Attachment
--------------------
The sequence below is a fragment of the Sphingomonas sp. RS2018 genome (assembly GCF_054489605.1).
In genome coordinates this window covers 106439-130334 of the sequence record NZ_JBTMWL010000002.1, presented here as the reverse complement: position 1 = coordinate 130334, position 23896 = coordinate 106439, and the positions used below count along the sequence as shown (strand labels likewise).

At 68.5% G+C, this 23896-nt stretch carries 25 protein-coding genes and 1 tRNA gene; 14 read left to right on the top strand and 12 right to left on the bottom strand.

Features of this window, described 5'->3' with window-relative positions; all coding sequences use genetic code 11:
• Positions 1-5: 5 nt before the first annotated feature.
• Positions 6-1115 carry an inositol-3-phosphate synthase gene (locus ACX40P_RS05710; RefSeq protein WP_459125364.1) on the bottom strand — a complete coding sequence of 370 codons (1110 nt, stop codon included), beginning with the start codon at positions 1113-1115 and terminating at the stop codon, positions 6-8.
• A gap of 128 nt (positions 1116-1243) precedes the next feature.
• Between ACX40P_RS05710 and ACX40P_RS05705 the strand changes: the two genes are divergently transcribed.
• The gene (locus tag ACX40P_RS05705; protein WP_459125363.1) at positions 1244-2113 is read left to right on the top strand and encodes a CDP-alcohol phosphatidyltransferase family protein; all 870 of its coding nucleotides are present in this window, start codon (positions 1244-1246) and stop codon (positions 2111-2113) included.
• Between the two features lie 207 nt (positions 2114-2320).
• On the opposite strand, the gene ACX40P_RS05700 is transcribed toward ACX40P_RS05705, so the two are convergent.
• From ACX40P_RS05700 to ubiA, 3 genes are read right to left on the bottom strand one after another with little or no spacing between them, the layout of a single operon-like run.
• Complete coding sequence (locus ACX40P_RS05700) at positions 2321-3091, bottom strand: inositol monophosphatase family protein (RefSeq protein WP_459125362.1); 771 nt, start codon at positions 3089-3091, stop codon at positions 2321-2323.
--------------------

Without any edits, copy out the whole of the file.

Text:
The sequence below is a fragment of the Sphingomonas sp. RS2018 genome (assembly GCF_054489605.1).
In genome coordinates this window covers 106439-130334 of the sequence record NZ_JBTMWL010000002.1, presented here as the reverse complement: position 1 = coordinate 130334, position 23896 = coordinate 106439, and the positions used below count along the sequence as shown (strand labels likewise).

At 68.5% G+C, this 23896-nt stretch carries 25 protein-coding genes and 1 tRNA gene; 14 read left to right on the top strand and 12 right to left on the bottom strand.

Features of this window, described 5'->3' with window-relative positions; all coding sequences use genetic code 11:
• Positions 1-5: 5 nt before the first annotated feature.
• Positions 6-1115 carry an inositol-3-phosphate synthase gene (locus ACX40P_RS05710; RefSeq protein WP_459125364.1) on the bottom strand — a complete coding sequence of 370 codons (1110 nt, stop codon included), beginning with the start codon at positions 1113-1115 and terminating at the stop codon, positions 6-8.
• A gap of 128 nt (positions 1116-1243) precedes the next feature.
• Between ACX40P_RS05710 and ACX40P_RS05705 the strand changes: the two genes are divergently transcribed.
• The gene (locus tag ACX40P_RS05705; protein WP_459125363.1) at positions 1244-2113 is read left to right on the top strand and encodes a CDP-alcohol phosphatidyltransferase family protein; all 870 of its coding nucleotides are present in this window, start codon (positions 1244-1246) and stop codon (positions 2111-2113) included.
• Between the two features lie 207 nt (positions 2114-2320).
• On the opposite strand, the gene ACX40P_RS05700 is transcribed toward ACX40P_RS05705, so the two are convergent.
• From ACX40P_RS05700 to ubiA, 3 genes are read right to left on the bottom strand one after another with little or no spacing between them, the layout of a single operon-like run.
• Complete coding sequence (locus ACX40P_RS05700) at positions 2321-3091, bottom strand: inositol monophosphatase family protein (RefSeq protein WP_459125362.1); 771 nt, start codon at positions 3089-3091, stop codon at positions 2321-2323.